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Why Finance Transformation Matters in Global Manufacturing


Our analysis of 500 of the world’s largest manufacturing companies shows more than 30 percent had negative average economic margins over the last five years. In effect they were destroying capital.

Moreover, our ongoing global benchmark research, involving more than 860 companies to date, shows that changing business drivers and the ever-increasing complexity of global operations are making business improvement through transformation even harder year over year.

How should companies respond? While there is rarely one recipe for the “secret sauce” that goes into a successful business improvement and transformation, there is a growing recognition that finance is an indispensable ingredient. Financial management holds the key to resolving some of the most intractable problems and capitalizing on the valuable opportunities facing global manufacturers today. Through a process often known as “finance transformation.”

Finance transformation: defined as an umbrella concept that focuses on improving performance, stewardship and control of the company by enabling chief financial officer (CFOs) and their finance organizations to have greater impact on strategy formulation and execution across the enterprise — companies have begun to realize the value of fi nance in transforming their business operations.


Companies are paying a steep price for shortcomings in financial management across a range of areas:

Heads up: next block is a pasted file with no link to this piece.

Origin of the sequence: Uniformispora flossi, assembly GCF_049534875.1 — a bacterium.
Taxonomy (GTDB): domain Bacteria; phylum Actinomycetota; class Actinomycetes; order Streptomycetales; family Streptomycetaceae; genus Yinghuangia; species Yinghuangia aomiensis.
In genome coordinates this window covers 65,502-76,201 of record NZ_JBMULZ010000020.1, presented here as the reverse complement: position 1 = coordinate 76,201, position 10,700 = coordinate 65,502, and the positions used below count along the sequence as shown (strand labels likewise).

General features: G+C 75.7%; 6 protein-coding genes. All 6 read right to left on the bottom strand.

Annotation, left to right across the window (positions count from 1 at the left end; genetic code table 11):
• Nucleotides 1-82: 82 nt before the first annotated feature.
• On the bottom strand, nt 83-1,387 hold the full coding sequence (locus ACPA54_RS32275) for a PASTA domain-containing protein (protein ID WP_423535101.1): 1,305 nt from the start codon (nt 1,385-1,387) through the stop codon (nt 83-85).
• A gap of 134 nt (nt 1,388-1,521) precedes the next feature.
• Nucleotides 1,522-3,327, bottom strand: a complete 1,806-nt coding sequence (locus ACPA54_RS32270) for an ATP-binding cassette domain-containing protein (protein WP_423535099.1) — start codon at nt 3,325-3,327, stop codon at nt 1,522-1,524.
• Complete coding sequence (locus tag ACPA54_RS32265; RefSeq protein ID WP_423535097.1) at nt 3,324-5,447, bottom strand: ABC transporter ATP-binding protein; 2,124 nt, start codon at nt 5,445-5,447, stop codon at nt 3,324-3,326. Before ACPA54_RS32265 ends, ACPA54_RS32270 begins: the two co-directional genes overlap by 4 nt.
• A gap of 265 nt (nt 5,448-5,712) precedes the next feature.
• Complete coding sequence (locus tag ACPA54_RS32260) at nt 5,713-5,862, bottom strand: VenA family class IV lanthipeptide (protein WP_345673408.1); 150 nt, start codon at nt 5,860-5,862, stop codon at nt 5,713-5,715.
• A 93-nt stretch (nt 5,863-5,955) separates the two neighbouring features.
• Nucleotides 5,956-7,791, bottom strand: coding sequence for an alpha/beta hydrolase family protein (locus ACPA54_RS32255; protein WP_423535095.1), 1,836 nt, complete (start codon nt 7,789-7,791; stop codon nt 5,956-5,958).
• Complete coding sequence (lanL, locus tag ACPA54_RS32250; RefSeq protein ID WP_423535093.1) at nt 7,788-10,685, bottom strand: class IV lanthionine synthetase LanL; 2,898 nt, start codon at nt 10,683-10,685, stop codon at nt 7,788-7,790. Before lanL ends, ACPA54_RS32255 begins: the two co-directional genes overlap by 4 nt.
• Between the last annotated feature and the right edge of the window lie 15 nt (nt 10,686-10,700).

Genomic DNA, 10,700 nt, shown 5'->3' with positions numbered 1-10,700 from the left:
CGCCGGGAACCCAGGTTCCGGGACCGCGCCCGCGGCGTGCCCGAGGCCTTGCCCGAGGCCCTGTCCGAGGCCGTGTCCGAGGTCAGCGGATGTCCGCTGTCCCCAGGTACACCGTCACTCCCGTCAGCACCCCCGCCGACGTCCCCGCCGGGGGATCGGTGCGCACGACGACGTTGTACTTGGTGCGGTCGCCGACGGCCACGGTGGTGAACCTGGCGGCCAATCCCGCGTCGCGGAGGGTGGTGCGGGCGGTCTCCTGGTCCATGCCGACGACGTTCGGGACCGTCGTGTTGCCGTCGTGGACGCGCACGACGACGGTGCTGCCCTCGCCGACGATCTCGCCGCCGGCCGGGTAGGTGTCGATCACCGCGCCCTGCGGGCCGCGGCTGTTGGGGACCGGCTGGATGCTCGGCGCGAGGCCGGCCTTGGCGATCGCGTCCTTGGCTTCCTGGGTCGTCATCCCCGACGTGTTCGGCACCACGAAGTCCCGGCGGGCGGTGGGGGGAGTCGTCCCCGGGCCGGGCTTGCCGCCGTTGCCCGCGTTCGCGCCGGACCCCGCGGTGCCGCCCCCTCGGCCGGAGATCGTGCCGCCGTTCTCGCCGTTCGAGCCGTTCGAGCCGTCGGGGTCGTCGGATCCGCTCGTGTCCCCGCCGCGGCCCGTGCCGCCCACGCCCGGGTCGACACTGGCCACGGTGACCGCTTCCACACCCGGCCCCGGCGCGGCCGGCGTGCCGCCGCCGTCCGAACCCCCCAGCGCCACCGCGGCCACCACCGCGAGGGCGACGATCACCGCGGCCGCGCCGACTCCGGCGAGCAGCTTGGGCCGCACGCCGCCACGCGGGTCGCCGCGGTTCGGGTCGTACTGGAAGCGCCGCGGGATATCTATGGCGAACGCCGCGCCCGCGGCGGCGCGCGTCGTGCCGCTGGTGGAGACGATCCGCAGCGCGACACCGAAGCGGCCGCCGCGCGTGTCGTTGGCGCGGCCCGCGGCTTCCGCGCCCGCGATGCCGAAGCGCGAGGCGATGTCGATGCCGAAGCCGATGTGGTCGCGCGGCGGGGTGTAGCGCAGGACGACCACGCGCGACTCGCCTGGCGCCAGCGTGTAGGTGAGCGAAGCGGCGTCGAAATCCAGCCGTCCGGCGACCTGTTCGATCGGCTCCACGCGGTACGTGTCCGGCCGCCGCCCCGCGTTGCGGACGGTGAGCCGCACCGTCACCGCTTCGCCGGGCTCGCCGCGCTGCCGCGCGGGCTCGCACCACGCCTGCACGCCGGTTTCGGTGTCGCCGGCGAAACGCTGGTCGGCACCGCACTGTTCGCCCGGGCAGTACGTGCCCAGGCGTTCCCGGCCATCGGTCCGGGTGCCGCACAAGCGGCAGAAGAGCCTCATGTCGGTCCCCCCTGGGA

• Meeting investor expectations for profitable growth. Thirty-two of the 100 largest manufacturers listed on United States stock exchanges had a negative average economic margin over the last five years.
  • Reaping the rewards of globalization. We estimate that more than 85 percent of the world’s largest and most complex manufacturers are unable to maximize the returns on their global investments. Profiting from innovation. The link is missing between expenditures on research and development (R&D) and profitability.
  • Transforming through services. While services are driving the growth of manufacturing industries, most companies are left behind when it comes to managing and prospering from the service business.
  • Coping with structural cost. Established manufacturers are sitting with a time bomb in their laps — the inability to manage the growing burden of structural cost.
  • Making M&A work. Few companies have found a way to consistently create value through mergers and acquisitions.
  • Realizing returns on risk. While globalization, outsourcing and offshoring are increasing the enterprise risk for global manufacturers, most are challenged with just measuring risk, let alone controlling and managing it. Profiting from taking risk is yet another opportunity few companies are fully prepared to take on.

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